Ordinarily, Paser "eldest son" of Iset-nofret and Amen-hir-khopshef "eldest son" of Nefertari would not reasonably have hoped to become anything more than glorified tanists. However, Ramses II had been placed in the role of Salitis-Joshua. He was designated as such after two earlier princes, Sheshonq II and Tutankhamun, did not live up to the challenge. Although highly coveted, the typecasting of Joshua came with a well-established downside. Upon the death of Middle Kingdom Joshua (Abi-eshuuh/Salitis), the throne transferred to a collateral line. Yakhub-Hor, the son of the formerly disgraced Samsu-iluna (Smenkhkare I) became the next "Great King." Consequently in the time of Ramses-the-Great, there would have been an expectation that his throne would also pass to a collateral line. The leading collateral lines were those of his "eldest sons," Amen-hir-khopshef/Osorkon III/Alara and Ramses/Paser. Between these two, Osorkon clearly emerged as the more dominant leader, and he began to groom his son Takelot III/Shabaka to fulfill tradition and become Great King upon the death of Ramses II.

Ramses II had further taken on the identity of Narmer, the great unifier and Joshua-figure of the Old Kingdom. Narmer, also, had not been succeeded by a natural son, but by his half-brother Snofru (Biblical Seba son of Cush).q Ramses was fully aware of family history, and diligently searched for a way to place a true son on the throne and still satisfy destiny. It was easily found in the person of Thutmose III, the 18th Dynasty Joshua-figure who was succeeded by a true son, Amenhotep II. As a precedent, Thutmose III had himself looked to the great 12th Dynasty unifier Senusret III, who passed his throne onto a true son Amenemhet III. Ramses II therefore rejected the typecasting of Joshua-Salitis and Joshua-Tut for the more favorable Joshua-Thutmose and Joshua-Senusret. However, not everyone in the royal court would have accepted this reasoning as valid, as the more logical progression was for Joshua-Salitis to come before the next "visitation" of Joshua-Thutmose.

Amen-hir-wenemef was officially recognized as the "Eldest Son." However, Ramses named Khaemwaset his oldest true by Iset-nofretr as sem-priest of Ptah, thereby symbolically designating him as heir apparent. Ramses declined to formally name either Khaemwaset or Amen-hir-khopshef as his co-regent. Instead, he reinstated the double Libyan throne. Amen-hir-khopshef was given one-half of the Libyan throne under the name Osorkon III. From Year 18, Khaemwaset also ruled alongside Ramses as a pharaoh of Libya under the name of Sheshonq (V). The throne name of Sheshonq V, Aakheperre, made identification with Amenhotep II of the 18th Dynasty and Senusret II of the 12th Dynasty, and therefore a desire on the part of Ramses for his son Khaemwaset to play the role of "Jacob-the-Grabber." In Year 30 of his 37-year reign as a pharaoh of Libya, Sheshonq V celebrated a Sed-Festival at Tanis.s This Jubilee of Khaemwaset probably coincided with the seventh Jubilee of his father observed in his Year 48. Amen-hir-khopshef, like the Biblical Esau, was a man of war. Khaemwaset, as Esau's "twin" Jacob, cultivated the reputation of a peaceable man of great learning.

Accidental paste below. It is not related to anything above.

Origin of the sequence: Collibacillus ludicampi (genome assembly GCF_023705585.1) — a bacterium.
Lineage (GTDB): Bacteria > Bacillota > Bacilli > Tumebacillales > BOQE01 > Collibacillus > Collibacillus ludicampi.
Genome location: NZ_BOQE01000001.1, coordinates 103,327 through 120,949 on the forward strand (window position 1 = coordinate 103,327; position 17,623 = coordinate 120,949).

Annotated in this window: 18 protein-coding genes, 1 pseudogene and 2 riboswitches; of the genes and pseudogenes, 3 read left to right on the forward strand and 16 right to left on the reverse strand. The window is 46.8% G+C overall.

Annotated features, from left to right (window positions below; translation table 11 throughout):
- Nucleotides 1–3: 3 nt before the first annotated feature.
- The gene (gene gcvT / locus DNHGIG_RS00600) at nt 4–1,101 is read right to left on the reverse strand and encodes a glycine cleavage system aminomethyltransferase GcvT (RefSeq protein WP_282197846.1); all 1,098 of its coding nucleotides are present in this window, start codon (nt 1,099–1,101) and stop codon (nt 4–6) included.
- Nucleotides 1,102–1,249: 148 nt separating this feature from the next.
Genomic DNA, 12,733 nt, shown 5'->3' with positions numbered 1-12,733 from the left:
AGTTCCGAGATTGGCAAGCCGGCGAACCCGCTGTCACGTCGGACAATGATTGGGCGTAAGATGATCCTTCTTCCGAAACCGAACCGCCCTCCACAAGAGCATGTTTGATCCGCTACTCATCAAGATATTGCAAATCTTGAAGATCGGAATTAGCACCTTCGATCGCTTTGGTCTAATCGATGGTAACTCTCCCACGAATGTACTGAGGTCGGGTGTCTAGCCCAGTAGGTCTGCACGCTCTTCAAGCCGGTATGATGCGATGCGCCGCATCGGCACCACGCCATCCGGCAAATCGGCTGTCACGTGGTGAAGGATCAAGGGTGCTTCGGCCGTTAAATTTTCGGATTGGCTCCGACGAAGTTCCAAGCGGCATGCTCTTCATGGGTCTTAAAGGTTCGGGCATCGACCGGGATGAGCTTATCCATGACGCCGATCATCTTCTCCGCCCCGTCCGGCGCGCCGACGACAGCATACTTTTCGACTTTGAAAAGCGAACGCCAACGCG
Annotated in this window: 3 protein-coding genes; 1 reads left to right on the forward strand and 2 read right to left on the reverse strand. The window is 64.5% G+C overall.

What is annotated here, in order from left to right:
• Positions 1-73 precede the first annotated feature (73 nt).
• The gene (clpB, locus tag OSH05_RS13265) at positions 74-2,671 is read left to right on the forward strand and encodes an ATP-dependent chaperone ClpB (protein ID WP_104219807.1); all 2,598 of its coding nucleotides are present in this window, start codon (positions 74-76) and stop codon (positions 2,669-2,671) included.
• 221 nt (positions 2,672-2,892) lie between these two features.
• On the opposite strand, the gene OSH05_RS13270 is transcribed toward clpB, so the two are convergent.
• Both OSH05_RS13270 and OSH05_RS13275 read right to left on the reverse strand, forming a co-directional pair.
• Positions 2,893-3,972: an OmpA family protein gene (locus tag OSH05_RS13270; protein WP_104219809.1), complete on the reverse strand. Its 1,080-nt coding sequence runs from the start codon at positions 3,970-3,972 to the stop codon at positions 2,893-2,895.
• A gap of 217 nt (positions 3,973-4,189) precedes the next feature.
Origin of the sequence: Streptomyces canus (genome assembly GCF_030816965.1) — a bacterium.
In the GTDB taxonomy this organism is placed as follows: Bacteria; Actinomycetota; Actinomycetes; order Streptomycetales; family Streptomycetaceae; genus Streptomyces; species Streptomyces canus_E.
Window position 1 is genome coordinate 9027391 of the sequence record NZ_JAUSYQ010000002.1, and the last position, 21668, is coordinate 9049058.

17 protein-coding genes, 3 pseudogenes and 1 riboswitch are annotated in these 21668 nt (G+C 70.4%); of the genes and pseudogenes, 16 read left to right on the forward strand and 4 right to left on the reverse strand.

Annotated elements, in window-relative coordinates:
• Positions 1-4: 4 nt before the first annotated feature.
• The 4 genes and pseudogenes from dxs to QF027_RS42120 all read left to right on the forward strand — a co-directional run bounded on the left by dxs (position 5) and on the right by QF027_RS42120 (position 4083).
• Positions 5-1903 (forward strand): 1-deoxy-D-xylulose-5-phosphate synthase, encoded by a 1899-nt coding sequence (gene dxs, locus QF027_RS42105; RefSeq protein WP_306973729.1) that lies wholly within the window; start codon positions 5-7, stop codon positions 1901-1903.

Brothers of the Same Mother

By Year 48 of Ramses II, Khaemwaset had become the father of two prominent sons, Ramses and Hori. Ramses was granted titles in Lower Egypt and would eventually be appointed as a pharaoh of Libya under the name of Tefnakhte. Hori, the younger, was the son of Khaemwaset by the God's Wife of Amen, Nefertari/Kamama, and therefore a legal son of Ramses II. He was made a viceroy in Kush, attested there as Hori son of Kama(ma),t and would later be declared a pharaoh of Kush under the name of Kashta, "The Cushite." Osorkon III/Alara was also the son of Nefertari/Kamama making him a much older half-brother of Hori/Kashta. The two leading sons of Osorkon/Alara were by a daughter of Khaemwaset. His "eldest son," Rudamun/Piye, was the true son of Hori/Kashta and therefore of the natural line of Ramses II. Another son, Takelot (G) /Shabaka, was his own true son.4 As Ramses-the-Great had respected the right of Amen-hir-khopshef as "Eldest Son," so Amen-hir-khopshef was obligated to honor Rudamun/Piye. In doing so, Ramses II effectively blocked the path of Takelot/Shabaka to the greater throne, or so he thought!